September 21st, 2020 at 7:00 am

Use Chapter 13 to catch up on back rent that piles up during the eviction moratorium, so that you can stay in your rental long term. 

 

Our blog post two weeks ago was about a recent federal order temporarily stopping certain residential evictions throughout the country. Check out that blog post to see who is covered and how to take advantage of this eviction moratorium.

Asserting Your Right Not to Be Evicted

Assuming you qualify, you must act to assert your right not to be evicted. This mostly means you need to print up, review, sign, and give your landlord a two-page declaration form. Here is that Declaration form.

The Declaration starts with a quick explanation for how to use it, then lists the qualifying conditions you must meet. You have to be truthful about qualifying for the conditions, so read those carefully. You sign under penalty of perjury. So, “you can be prosecuted, go to jail, or pay a fine if you lie, mislead, or omit important information.”

Also, every adult renter included on “the lease, rental agreement, or housing contract should complete” it. Then get it to your landlord.

Important: as broad and clear the moratorium may seem, it is being interpreted differently by different state and local judges. For example, some judges believe that landlords can’t file eviction lawsuits at all. Others believe that they can be filed and processed, with only the eviction itself stopped by the moratorium. See this New York Times article about these inconsistencies: How Does the Federal Eviction Moratorium Work? It Depends Where You Live.

The Challenge Created by the Moratorium

Let’s assume you qualify and deliver the Declaration to your landlord. The big problem with the eviction moratorium is that it is temporary. It expires on December 31, 2020. Just as big of a problem is that it does not forgive any rental payments whatsoever. So even if you do everything right, you’d owe a pile of rent money on January 1, 2021. (You’d owe the piled up rent earlier if you earlier reach the point when can afford to pay rent again.)

So let’s now assume that you could afford to start paying your monthly rent in January 2021. (Or at any point earlier.) What to do with the months of back rent you owe then?

One option: move somewhere else and forever write off (“discharge”) the back rent with a Chapter 7 “straight bankruptcy.” See our last blog post about that, and other possible ways Chapter 7 may help.

But the challenge is if you really want to stay in your rental long term. Chapter 7 does not give you a reliable legal mechanism to pay the unpaid rent. Is there’s a better solution?

The Opportunity Created by Chapter 13

At the heart of a Chapter 13 case is a 3-to-5-year partial-payment plan. You and your bankruptcy lawyer prepare and file this plan at the bankruptcy court. Here’s the court’s official Chapter 13 Plan form.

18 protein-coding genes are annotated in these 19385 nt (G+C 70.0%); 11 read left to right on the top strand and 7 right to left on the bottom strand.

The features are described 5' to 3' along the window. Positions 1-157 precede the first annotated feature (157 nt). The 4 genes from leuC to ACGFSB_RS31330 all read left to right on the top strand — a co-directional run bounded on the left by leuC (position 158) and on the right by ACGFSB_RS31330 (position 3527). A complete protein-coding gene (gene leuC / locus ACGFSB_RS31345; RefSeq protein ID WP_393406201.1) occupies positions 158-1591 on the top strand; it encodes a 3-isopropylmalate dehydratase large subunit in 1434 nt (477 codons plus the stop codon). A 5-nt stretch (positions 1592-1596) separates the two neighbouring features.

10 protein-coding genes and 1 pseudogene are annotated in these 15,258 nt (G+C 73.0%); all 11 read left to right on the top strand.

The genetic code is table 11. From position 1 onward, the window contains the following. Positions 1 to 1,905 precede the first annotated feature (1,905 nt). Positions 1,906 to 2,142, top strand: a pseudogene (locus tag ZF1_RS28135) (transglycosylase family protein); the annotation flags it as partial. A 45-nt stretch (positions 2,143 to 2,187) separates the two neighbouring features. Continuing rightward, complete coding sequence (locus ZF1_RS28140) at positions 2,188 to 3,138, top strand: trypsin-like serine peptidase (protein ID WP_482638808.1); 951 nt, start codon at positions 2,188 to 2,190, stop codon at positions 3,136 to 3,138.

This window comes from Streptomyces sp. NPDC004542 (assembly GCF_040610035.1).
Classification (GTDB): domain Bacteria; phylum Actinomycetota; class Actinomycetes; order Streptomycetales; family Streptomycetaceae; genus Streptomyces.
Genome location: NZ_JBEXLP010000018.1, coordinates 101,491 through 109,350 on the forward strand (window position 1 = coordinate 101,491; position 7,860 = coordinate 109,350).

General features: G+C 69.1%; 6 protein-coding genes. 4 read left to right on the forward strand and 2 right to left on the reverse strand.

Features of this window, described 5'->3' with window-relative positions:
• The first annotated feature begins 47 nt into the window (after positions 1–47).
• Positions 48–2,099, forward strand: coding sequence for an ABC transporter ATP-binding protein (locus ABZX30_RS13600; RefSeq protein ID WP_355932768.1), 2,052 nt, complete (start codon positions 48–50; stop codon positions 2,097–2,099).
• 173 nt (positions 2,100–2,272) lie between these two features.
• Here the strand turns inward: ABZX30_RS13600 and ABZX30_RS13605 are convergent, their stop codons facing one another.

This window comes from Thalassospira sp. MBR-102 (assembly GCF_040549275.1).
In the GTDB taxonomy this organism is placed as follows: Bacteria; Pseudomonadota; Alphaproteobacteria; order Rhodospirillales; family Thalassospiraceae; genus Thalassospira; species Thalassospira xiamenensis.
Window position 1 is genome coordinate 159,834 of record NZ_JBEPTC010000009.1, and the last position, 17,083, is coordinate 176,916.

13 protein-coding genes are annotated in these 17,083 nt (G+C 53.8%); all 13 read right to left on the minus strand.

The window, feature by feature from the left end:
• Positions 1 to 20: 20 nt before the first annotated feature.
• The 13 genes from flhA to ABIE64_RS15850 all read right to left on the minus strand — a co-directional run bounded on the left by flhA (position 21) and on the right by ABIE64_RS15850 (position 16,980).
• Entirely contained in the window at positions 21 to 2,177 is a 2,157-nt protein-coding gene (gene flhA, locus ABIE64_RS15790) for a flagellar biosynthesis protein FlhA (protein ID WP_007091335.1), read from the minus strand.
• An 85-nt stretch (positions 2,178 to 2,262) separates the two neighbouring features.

Just as in Chapter 7, under Chapter 13 you have to choose whether to “accept” or “reject” your rental agreement. If you want to stay in your rental you have to “accept” the agreement and say so in your proposed plan. See Part 6 (starting on page 6, titled Executory Contracts and Unexpired Leases) of the Chapter 13 Plan form.

The crucial benefit under Chapter 13 is that generally you can catch-up on the accrued late rent payments over time. The payment plan that you submit contains the terms of repayment of those accrued rent payments. You could theoretically stretch those catch-up payments over the 3-to-5-year life of your plan.

The real beauty of Chapter 13 is that once your bankruptcy judge formally approves your payment plan, your landlord is forced to accept your repayments terms.

Landlord Challenges to Your Terms

Your landlord could object to the payment terms, before your Chapter 13 plan gets court approval. But you have a number of advantages.

First, your filing of the Chapter 13 stops the landlord from being able to proceed with eviction. This is true even if the national eviction moratorium had expired by then. The “automatic stay” imposed by any bankruptcy filing stops virtually any eviction proceeding in its tracks, at least temporarily. So time is more on your side.

Second, the landlord has the burden of objecting. If your plan shows that you can resume regular rent payments and presents a reasonable schedule for catching up on the late payments, the landlord may decide to accept your proposal. The landlord thereby avoids paying out more attorney fees. Under your proposed plan the landlord gets rent payments every month starting right away. Your plan should give the landlord some confidence in getting the back rent paid. The alternative is losing it all, and maybe another few months of no rent payments if you’re forced out.